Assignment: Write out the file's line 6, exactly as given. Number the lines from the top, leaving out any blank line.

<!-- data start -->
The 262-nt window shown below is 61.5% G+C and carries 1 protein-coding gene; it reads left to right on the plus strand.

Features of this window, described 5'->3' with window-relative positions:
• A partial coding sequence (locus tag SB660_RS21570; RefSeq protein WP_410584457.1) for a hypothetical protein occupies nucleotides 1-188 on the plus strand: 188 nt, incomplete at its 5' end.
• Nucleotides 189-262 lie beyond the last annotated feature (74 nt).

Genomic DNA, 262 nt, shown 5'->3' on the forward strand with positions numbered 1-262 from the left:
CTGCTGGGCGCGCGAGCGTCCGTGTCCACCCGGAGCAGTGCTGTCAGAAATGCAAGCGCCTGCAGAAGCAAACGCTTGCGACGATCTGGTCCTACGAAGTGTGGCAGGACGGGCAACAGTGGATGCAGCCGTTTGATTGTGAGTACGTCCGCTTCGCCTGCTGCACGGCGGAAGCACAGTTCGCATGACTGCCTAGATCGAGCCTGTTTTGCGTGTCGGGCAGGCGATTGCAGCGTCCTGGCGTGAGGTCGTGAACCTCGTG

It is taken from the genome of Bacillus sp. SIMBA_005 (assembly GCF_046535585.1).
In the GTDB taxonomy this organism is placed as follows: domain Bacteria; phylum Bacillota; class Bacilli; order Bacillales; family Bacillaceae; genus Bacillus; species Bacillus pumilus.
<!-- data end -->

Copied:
CTGCTGGGCGCGCGAGCGTCCGTGTCCACCCGGAGCAGTGCTGTCAGAAATGCAAGCGCCTGCAGAAGCAAACGCTTGCGACGATCTGGTCCTACGAAGTGTGGCAGGACGGGCAACAGTGGATGCAGCCGTTTGATTGTGAGTACGTCCGCTTCGCCTGCTGCACGGCGGAAGCACAGTTCGCATGACTGCCTAGATCGAGCCTGTTTTGCGTGTCGGGCAGGCGATTGCAGCGTCCTGGCGTGAGGTCGTGAACCTCGTG